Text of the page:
Fed Chairman Ben Bernanke heads back to Capitol Hill Wednesday, but there’s little chance he’ll enlighten markets on further monetary easing or the continuation of existing programs.
Bernanke will be joined by Treasury Secretary Timothy Geithner, and both are expected to tell the House Committee on Oversight and Government Reform that European leaders are taking the right steps to address their sovereign debt crisis, but risks remain. One of the risks to be mentioned by Bernanke is the high exposure of U.S. money market funds to Europe.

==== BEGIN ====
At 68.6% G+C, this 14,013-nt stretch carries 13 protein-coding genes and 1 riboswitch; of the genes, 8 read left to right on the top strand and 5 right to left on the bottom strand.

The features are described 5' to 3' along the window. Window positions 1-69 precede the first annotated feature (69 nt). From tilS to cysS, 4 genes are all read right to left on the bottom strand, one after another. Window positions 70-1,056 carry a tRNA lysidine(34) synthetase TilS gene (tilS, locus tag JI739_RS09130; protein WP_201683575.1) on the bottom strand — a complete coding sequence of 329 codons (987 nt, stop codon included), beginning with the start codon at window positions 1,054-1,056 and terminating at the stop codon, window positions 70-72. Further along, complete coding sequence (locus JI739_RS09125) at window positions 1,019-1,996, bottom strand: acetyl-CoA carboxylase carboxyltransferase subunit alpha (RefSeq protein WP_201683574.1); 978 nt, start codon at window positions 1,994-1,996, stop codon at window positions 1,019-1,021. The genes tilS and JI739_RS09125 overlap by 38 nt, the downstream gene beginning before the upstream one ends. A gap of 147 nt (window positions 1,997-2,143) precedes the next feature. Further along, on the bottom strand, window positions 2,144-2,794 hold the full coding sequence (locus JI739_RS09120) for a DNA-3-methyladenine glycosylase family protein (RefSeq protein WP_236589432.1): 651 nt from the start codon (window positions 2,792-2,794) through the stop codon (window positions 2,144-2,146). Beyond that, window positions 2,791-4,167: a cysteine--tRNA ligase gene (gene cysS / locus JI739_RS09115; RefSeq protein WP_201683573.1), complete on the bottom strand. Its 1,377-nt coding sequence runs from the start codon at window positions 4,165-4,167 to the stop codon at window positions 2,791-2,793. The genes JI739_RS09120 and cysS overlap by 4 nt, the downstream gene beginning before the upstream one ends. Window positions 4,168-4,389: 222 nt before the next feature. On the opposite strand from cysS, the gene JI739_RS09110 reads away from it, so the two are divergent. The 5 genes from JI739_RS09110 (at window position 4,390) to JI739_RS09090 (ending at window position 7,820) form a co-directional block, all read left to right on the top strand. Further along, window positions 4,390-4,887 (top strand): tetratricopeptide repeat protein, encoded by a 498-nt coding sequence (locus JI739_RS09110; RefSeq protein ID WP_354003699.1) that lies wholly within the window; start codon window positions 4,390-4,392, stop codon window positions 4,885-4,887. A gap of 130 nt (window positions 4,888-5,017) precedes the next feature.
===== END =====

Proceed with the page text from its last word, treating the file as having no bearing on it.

In the testimony, released Tuesday evening, Bernanke said while the funds have limited their exposure to peripheral European countries, they still have high exposure to the core countries, like Germany and France. European holdings represented about 35 percent of the assets of prime U.S. money market funds in February, and the funds remain “structurally vulnerable,” he said.
Bernanke also said the reduced financial stresses in Europe are a welcome development, and that the Fed will continue to monitor the situation, working with financial institutions and foreign officials, and will “be ready to use our tools to help stabilize U.S. markets should the situation require such action.”
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